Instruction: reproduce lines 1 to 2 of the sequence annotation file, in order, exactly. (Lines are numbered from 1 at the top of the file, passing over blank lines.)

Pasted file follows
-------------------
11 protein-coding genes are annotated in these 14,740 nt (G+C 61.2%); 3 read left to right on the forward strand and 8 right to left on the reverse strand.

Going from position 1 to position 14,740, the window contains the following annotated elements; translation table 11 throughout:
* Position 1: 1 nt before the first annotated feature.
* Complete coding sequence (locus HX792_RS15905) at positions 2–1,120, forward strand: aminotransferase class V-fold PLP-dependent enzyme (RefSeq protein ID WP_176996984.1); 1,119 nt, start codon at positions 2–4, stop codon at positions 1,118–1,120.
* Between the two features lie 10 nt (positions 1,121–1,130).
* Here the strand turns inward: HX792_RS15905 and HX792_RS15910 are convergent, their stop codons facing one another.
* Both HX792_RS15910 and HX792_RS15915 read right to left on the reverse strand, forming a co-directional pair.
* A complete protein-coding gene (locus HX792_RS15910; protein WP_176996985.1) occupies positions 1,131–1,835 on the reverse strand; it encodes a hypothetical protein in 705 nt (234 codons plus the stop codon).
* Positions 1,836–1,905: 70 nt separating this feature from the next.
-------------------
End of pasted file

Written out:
11 protein-coding genes are annotated in these 14,740 nt (G+C 61.2%); 3 read left to right on the forward strand and 8 right to left on the reverse strand.

Going from position 1 to position 14,740, the window contains the following annotated elements; translation table 11 throughout: